* Small or medium pin brush
* Small slicker brush
* Half fine/half medium comb
* Nail clippers (scissors or guillotine type)
* Coat oil or similar dressing
* Tweezers or hemostat
One of the most important steps in grooming a Havanese is brushing.
For growing and maintaining a coat between shows, it should be brushed
two to four times per week. The coat should be brushed in layers. Each
layer should be sprayed with a coat oil or similar dressing before
brushing to lessen the static electricity which will break off the
hair ends. The correct brush is the small or medium pin brush
depending on the size of the dog. You may also use a slicker brush on
Begin by brushing the hair under the chest. Spread the body coat out
to the sides and spray the hair with a light oil or coat dressing.
Using the pin brush, begin at the stomach and work up to the front
legs, brushing the hair in layers from the skin out. After the chest
hair is brushed, comb through the rest of the coat.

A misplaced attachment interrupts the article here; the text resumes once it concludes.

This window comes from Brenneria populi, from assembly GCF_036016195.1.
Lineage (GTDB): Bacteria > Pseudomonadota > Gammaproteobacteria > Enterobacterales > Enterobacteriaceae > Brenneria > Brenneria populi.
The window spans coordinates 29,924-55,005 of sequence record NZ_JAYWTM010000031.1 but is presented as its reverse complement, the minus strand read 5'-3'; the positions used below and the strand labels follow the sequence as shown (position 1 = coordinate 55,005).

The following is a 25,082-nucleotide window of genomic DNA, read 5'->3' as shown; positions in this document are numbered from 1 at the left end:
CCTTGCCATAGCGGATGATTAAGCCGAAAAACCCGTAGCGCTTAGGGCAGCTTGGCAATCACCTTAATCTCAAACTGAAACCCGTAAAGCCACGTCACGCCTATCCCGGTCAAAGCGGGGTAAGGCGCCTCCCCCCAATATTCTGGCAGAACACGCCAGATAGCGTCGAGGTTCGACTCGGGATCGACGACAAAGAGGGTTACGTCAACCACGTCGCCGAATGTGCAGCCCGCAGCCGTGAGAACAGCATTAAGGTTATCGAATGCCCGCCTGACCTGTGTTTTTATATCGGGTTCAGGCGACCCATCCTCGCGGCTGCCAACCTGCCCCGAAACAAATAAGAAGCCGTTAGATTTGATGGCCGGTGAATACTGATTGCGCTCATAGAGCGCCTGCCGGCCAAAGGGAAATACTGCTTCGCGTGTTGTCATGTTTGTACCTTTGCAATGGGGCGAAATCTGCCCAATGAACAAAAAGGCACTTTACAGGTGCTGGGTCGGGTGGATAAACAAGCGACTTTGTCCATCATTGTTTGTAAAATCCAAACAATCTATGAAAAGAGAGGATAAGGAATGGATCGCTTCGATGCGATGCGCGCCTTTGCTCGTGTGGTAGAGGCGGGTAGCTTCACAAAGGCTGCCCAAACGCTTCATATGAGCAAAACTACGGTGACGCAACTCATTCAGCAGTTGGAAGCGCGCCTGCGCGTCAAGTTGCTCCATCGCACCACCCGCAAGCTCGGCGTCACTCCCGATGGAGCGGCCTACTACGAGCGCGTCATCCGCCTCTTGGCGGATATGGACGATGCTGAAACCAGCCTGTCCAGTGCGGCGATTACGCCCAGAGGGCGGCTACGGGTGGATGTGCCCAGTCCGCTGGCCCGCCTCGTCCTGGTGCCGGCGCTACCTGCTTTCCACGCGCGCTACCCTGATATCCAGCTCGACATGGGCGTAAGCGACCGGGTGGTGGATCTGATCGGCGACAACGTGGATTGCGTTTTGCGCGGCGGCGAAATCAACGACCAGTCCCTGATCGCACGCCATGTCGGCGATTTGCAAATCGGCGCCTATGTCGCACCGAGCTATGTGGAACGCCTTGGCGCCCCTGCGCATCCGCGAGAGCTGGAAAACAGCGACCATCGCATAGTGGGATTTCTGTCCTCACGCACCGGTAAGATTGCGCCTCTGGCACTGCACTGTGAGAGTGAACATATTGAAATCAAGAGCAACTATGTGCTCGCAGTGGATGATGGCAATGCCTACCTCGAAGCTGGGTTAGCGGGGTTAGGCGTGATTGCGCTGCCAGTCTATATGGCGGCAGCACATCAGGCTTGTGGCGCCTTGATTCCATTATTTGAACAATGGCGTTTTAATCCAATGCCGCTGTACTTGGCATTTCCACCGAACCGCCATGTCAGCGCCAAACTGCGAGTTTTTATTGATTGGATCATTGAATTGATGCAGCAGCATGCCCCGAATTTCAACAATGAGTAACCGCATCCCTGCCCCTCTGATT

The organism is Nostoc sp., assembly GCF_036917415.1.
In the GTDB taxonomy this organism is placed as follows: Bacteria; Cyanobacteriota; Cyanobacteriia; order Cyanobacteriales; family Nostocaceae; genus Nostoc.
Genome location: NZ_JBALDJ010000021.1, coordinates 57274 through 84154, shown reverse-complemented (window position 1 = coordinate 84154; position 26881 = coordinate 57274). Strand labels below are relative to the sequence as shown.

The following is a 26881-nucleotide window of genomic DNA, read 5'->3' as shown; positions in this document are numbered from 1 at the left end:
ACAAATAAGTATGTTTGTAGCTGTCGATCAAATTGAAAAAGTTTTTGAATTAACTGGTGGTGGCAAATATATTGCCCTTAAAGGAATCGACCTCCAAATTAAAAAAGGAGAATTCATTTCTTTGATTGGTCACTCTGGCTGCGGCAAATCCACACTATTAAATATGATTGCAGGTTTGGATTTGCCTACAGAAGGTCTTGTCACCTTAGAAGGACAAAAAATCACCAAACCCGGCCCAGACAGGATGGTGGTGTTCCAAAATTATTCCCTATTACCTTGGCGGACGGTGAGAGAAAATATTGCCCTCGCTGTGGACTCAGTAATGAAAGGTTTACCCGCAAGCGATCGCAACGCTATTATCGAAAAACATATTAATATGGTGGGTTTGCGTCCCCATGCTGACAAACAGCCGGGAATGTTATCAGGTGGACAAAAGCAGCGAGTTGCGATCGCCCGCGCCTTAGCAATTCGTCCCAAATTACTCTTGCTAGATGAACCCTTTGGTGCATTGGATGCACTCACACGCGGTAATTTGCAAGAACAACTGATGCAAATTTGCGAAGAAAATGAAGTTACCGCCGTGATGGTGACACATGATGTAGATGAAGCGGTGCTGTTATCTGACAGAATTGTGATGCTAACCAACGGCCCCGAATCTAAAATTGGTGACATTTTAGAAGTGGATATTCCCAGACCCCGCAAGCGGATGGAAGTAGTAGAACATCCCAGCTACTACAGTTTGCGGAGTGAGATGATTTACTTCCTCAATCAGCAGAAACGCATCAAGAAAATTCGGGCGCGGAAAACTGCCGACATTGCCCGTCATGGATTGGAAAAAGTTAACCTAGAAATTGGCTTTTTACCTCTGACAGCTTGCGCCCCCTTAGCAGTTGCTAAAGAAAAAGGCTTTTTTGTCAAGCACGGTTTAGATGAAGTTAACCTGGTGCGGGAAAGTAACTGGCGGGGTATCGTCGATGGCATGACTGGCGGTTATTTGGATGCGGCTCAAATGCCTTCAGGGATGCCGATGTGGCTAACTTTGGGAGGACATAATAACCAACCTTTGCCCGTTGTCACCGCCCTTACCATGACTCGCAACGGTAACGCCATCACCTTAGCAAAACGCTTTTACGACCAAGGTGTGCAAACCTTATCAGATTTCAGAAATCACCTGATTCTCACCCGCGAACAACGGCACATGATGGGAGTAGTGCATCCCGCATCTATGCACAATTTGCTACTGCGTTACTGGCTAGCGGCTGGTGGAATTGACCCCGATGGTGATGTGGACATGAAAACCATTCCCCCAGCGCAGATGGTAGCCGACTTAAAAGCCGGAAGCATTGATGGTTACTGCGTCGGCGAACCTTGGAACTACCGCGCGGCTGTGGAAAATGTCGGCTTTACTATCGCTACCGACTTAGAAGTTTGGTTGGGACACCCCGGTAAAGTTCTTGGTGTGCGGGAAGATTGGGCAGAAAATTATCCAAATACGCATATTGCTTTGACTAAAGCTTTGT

After the hair has been brushed, use the half fine/half medium comb;
combing thoroughly through the coat. If you should find a mat, moisten
it with coat oil and rub apart with your fingers. Then brush using the
pin brush and comb out. See to it that the nails are trimmed and the
hair has been removed from the ear hole. Use either your fingers, a
tweezers, or hemostat to remove the hair from the ears; removing only
a few hairs at a time. Finally, put one drop of mineral oil into each
eye to avoid irritation from non-tearless shampoos.
Set the dog into the tub. Wet thoroughly with very warm water,
excluding the head. Pour shampoo onto the wet coat. Gently squeeze the
shampoo through the coat and rinse thoroughly. Then shampoo the head
in the same manner as the body. Next, apply a cream rinse and rinse
again. Squeeze excess water from the coat and remove the dog from the
tub. Blot lightly with a towel. Set the dog onto a grooming table and
dry using an electric dryer. Use the layering method as in brushing
and fluff the coat as it dries. After the drying process is complete